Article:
We treat racism as if we were eating caviar in that we deal with it by breaking out the “good” plates and utensils. So, we have our race summits and our ecumenical roundtables and our nationally televised “conversations” about race, where the same old talking heads regurgitate the same old solutions, convinced that the remedy to racism is found in ourselves and our pithy social media hashtags and monikers.

Why we apply this special approach to racism, as if it were unique from all other human transgressions, I do not know. One would think that the aforementioned offenses are equally detrimental to our society as to warrant their own distinct “conversations”, right?

Then again, maybe not.

I’m convinced the reason we choose not to talk about racism in theological terms, that is, as a matter of our own personal sinfulness, is because incorporating the gospel into the discussion isn’t as aggrandizing or self-exalting as leading a protest march or being recognized on MSNBC as the leader of a new social justice “movement.”

What we fail to understand, however, is that the gospel is far more confrontational than the any massive protest or demonstration could ever be, because it challenges us to respond in a manner that is diametrically opposed to our nature.

What could possibly be more confrontational than to be presented with the truth about who we really are?

“The Bible is very easy to understand. But we Christians are a bunch of scheming swindlers. We pretend to be unable to understand it because we know very well that the minute we understand, we are obliged to act accordingly.” – Søren Kierkegaard

You see, anyone can throw a brick through a window, set a car on fire, or start a petition calling for someone to be fired, but not everyone is capable of living out the words of Jesus in Matthew 5:44: “But I say to you, love your enemies and pray for those who persecute you.”

Protest Tweet.jpg

We don’t want racism to end.

We say we do, but we don’t.

Not really.


Because exemplifying the nature of Christ isn’t quite as rewarding to us as exemplifying who we really are (John 8:44).

Besides, why rely on the gospel to change a person’s heart when I can do it by force?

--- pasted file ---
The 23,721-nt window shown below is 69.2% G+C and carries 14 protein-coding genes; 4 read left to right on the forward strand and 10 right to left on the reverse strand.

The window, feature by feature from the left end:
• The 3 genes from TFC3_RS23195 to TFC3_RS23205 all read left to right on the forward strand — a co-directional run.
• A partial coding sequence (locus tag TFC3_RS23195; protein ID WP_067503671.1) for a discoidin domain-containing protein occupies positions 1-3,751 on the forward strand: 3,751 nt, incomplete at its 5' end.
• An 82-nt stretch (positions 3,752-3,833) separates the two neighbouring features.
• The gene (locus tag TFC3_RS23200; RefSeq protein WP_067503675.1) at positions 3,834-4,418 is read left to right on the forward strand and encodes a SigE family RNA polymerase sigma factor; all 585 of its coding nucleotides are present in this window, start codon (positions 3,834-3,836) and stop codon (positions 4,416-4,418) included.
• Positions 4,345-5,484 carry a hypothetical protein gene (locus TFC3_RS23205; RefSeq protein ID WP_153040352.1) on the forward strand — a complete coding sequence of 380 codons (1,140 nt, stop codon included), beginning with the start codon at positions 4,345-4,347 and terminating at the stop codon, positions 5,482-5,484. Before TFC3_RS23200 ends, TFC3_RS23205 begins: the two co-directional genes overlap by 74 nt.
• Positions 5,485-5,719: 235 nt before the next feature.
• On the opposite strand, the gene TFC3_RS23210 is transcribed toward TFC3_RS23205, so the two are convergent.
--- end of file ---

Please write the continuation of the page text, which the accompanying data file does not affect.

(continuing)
Oh, wait…

Humbly in Christ,



Why the Race Conversation is So HardJonathan Leeman (9 Marks)
University of Missouri Campus Protests: ‘This is just the beginning’CNN
Ferguson Protests Influence Actions at University of MissouriTidewater Review
Mizzou Student Body President Admits to Spreading False Rumor KKK was on CampusBizPac Review
Mizzou Protesters Create ‘Blacks Only’ Healing SpaceTruth Revolt
The Campus Lunacy SpreadsNational Review

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Author Racism, Inc. (or Why Some Who Call For An End To Racism Don’t Really Want That)

Darrell B. Harrison

Lead Host Just Thinking Podcast

Darrell is is a native of Atlanta, Georgia but currently resides in Valencia, California where he serves as Dean of Social Media at Grace To You, the Bible-teaching ministry of Dr. John MacArthur. Darrell is a 2013 Fellow of the Black Theology and Leadership Institute (BTLI) of Princeton Theological Seminary in Princeton, New Jersey, and is a 2015 graduate of the Theology and Ministry program at Princeton Theological Seminary. Darrell studied at the undergraduate level at Liberty University, where he majored in Psychology with a concentration in Christian Counseling. He was the first black man to be ordained as a Deacon in the 200-year history of First Baptist Church of Covington (Georgia) where he attended from 2009 to 2015. He is an ardent student of theology and apologetics, and enjoys reading theologians such as Thomas Watson, Charles Spurgeon, and John Calvin. Darrell is an advocate of expository teaching and preaching and has a particular passion for seeing expository preaching become the standard within the Black Church.